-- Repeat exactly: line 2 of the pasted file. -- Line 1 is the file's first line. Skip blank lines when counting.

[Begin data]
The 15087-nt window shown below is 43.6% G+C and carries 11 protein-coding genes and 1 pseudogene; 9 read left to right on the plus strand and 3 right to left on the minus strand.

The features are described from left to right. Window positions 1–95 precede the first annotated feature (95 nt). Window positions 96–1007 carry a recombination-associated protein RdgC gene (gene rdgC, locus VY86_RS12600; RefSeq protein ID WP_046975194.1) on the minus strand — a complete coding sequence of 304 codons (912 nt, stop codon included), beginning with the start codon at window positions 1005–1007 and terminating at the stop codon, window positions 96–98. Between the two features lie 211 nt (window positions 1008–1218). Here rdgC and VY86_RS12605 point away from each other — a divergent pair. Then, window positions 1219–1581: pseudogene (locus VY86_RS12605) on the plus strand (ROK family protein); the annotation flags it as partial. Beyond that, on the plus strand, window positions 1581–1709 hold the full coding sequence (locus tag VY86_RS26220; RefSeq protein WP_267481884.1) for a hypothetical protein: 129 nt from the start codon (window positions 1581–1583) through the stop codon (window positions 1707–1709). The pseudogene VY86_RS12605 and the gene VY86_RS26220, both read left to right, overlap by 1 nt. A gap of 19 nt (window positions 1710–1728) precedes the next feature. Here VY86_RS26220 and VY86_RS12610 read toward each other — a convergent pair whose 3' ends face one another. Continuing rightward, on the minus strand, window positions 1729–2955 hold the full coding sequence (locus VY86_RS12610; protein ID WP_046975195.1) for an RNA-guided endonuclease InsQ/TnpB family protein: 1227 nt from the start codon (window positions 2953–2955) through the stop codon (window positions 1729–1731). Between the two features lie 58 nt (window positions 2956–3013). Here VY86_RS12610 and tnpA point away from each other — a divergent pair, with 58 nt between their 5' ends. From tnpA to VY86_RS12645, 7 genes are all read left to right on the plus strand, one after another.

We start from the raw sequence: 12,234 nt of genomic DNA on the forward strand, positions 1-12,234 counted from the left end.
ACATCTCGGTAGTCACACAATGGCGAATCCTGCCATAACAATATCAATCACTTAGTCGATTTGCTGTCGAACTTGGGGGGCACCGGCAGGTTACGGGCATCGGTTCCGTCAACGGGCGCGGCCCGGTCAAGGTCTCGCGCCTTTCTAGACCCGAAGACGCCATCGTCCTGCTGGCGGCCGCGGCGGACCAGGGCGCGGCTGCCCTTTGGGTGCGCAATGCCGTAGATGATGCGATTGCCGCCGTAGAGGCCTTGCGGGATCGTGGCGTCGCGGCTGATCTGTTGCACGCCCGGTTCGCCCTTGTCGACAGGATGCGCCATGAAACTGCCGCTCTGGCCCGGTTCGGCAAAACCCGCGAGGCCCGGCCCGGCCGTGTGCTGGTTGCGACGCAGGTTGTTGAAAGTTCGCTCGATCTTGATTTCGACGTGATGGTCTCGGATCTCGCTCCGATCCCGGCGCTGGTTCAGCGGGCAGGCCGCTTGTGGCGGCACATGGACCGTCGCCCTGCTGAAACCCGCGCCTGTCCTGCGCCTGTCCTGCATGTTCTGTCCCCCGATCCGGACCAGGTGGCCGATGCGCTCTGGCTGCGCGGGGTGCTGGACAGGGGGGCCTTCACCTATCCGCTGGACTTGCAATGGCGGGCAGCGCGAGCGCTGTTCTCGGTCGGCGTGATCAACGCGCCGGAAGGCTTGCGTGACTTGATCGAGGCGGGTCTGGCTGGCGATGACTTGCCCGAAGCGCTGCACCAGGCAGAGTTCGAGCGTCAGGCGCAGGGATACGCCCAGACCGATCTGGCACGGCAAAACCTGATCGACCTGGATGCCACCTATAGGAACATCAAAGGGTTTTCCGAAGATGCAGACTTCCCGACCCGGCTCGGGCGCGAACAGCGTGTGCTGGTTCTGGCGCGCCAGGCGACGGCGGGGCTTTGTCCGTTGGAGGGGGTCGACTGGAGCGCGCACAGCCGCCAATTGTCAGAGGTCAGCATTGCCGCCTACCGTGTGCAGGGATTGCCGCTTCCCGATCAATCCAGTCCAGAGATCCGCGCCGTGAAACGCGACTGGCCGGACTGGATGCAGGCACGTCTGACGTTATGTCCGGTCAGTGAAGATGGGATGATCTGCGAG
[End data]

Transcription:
The features are described from left to right. Window positions 1–95 precede the first annotated feature (95 nt). Window positions 96–1007 carry a recombination-associated protein RdgC gene (gene rdgC, locus VY86_RS12600; RefSeq protein ID WP_046975194.1) on the minus strand — a complete coding sequence of 304 codons (912 nt, stop codon included), beginning with the start codon at window positions 1005–1007 and terminating at the stop codon, window positions 96–98. Between the two features lie 211 nt (window positions 1008–1218). Here rdgC and VY86_RS12605 point away from each other — a divergent pair. Then, window positions 1219–1581: pseudogene (locus VY86_RS12605) on the plus strand (ROK family protein); the annotation flags it as partial. Beyond that, on the plus strand, window positions 1581–1709 hold the full coding sequence (locus tag VY86_RS26220; RefSeq protein WP_267481884.1) for a hypothetical protein: 129 nt from the start codon (window positions 1581–1583) through the stop codon (window positions 1707–1709). The pseudogene VY86_RS12605 and the gene VY86_RS26220, both read left to right, overlap by 1 nt. A gap of 19 nt (window positions 1710–1728) precedes the next feature. Here VY86_RS26220 and VY86_RS12610 read toward each other — a convergent pair whose 3' ends face one another. Continuing rightward, on the minus strand, window positions 1729–2955 hold the full coding sequence (locus VY86_RS12610; protein ID WP_046975195.1) for an RNA-guided endonuclease InsQ/TnpB family protein: 1227 nt from the start codon (window positions 2953–2955) through the stop codon (window positions 1729–1731). Between the two features lie 58 nt (window positions 2956–3013). Here VY86_RS12610 and tnpA point away from each other — a divergent pair, with 58 nt between their 5' ends. From tnpA to VY86_RS12645, 7 genes are all read left to right on the plus strand, one after another.